Matching Items (30)
- All Subjects: psychology
- Creators: Lemery-Chalfant, Kathryn
The present study utilized longitudinal data from a high-risk community sample (n=254, 52.8% female, 47.2% children of alcoholics, 74% non-Hispanic Caucasian) to test questions concerning the effects of genetic risk, parental knowledge, and peer substance use on emerging adult substance use disorders (SUDs). Specifically, this study examined whether parental knowledge and peer substance use mediated the effects of parent alcohol use disorder (AUD) and genetic risk for behavioral undercontrol on SUD. The current study also examined whether genetic risk moderated effects of parental knowledge and peer substance use on risk for SUD. Finally, this study examined these questions over and above a genetic "control" which explained a large proportion of variance in the outcome, thereby providing a stricter test of environmental influences.
Analyses were performed in a path analysis framework. To test these research questions, the current study employed two polygenic risk scores. The first, a theory-based score, was formed using single-nucleotide polymorphisms (SNPs) from receptor systems implicated in the amplification of positive effects in the presence of new/exciting stimuli and/or pleasure derived from using substances. The second, an empirically-based score, was formed using a data-driven approach that explained a large amount of variance in SUDs. Together, these scores allowed the present study to test explanations for the relations among parent AUD, parental knowledge, peer substance use, and SUDs.
Results of the current study found that having parents with less knowledge or an AUD conferred greater risk for SUDs, but only for those at higher genetic risk for behavioral undercontrol. The current study replicated research findings suggesting that peer substance use mediated the effect of parental AUD on SUD. However, it adds to this literature by suggesting that some mechanism other than increased behavioral undercontrol explains relations among parental AUD, peer substance use, and emerging adult SUD. Taken together, these findings indicate that children of parents with AUDs comprise a particularly risky group, although likelihood of SUD within this group is not uniform. These findings also suggest that some of the most important environmental risk factors for SUDs exert effects that vary across level of genetic propensity.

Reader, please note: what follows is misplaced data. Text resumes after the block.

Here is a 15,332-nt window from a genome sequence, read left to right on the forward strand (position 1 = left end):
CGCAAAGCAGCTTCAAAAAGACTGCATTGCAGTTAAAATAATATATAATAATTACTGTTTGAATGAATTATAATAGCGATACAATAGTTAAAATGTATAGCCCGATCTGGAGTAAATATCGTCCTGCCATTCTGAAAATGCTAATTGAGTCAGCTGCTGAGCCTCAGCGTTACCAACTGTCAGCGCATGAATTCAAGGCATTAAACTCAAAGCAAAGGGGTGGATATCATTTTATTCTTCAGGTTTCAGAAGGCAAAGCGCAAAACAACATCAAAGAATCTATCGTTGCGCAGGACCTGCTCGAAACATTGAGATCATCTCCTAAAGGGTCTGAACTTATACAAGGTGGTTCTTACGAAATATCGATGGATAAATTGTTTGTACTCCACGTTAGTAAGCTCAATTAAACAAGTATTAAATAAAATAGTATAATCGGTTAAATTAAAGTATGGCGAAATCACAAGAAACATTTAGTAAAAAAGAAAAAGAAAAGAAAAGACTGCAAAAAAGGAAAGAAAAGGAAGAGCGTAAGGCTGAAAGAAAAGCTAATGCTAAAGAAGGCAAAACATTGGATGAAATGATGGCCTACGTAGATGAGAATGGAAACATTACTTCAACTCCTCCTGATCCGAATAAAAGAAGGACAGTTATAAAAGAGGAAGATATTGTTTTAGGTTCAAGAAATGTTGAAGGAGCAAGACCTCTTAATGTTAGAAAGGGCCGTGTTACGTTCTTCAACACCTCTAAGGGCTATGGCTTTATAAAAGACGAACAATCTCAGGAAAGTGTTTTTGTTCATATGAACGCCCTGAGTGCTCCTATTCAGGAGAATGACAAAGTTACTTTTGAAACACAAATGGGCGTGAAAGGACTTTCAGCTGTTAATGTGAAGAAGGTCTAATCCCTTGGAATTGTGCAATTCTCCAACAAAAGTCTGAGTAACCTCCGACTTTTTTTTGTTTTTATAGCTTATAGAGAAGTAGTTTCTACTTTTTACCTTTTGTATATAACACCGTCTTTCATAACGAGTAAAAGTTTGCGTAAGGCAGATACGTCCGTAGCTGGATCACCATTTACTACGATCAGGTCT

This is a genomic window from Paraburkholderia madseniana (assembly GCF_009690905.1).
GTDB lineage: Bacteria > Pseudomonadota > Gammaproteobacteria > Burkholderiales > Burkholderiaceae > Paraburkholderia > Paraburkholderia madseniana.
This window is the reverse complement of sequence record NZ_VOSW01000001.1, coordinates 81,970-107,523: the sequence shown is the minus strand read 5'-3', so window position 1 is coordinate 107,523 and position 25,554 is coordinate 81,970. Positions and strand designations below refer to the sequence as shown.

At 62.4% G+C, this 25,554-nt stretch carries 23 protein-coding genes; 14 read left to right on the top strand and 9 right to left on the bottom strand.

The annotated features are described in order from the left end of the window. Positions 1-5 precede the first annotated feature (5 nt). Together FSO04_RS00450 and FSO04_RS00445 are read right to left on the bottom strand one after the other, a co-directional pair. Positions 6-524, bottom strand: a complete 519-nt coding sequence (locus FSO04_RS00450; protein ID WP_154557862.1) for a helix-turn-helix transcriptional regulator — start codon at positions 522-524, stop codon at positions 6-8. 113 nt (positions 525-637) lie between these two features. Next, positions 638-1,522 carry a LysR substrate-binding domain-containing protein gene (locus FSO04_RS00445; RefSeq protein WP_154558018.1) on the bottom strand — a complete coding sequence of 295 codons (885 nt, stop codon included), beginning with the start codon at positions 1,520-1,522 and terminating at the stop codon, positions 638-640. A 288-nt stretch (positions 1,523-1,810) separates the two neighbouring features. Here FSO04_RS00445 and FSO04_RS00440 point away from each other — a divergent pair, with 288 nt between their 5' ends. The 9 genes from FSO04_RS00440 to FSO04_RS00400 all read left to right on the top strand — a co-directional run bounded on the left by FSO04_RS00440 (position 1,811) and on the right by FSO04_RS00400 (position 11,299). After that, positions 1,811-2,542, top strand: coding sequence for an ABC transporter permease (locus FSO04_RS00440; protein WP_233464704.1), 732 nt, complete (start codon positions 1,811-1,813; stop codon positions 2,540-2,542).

Stress and poor physical and mental health among postpartum Mexican American women: a test of heart rate variability in promoting resilience
Low-income Mexican American women face significant risk for poor health during the postpartum period. Chronic stressors are theorized to negatively impact mental and physical health outcomes. However, physiological factors associated with increased self-regulatory capacity, such as resting heart rate variability, may buffer the impact of stress. In a sample of 322 low-income Mexican American women (mother age 18-42; 84% Spanish-speaking; modal family income $10,000-$15,000), the interactive influence of resting heart rate variability and three chronic prenatal stressors (daily hassles, negative life events, economic stress) on maternal cortisol output, depressive symptoms, and self-rated health at 12 weeks postpartum was assessed. The hypothesized interactive effects between resting heart rate variability and the chronic prenatal stressors on the health outcomes were not supported by the data. However, results showed that a higher number of prenatal daily hassles was associated with increased postpartum depressive symptoms, and a higher number of prenatal negative life events was associated with lower postpartum cortisol output. These results suggest that elevated chronic stress during the prenatal period may increase risk for poor health during the postpartum period.
Serotonin functioning and adolescents' alcohol use: a genetically informed study examining mechanisms of risk
The current study utilized data from two longitudinal samples to test mechanisms in the relation between a polygenic risk score indexing serotonin functioning and alcohol use in adolescence. Specifically, this study tested whether individuals with lower levels of serotonin functioning as indexed by a polygenic risk score were vulnerable to poorer self-regulation, and whether poorer self-regulation subsequently predicted the divergent outcomes of depressive symptoms and aggressive/antisocial behaviors. This study then examined whether depressive symptoms and aggressive/antisocial behaviors conferred risk for later alcohol use in adolescence, and whether polygenic risk and effortful control had direct effects on alcohol use that were not mediated through problem behaviors. Finally, the study examined the potential moderating role of gender in these pathways to alcohol use.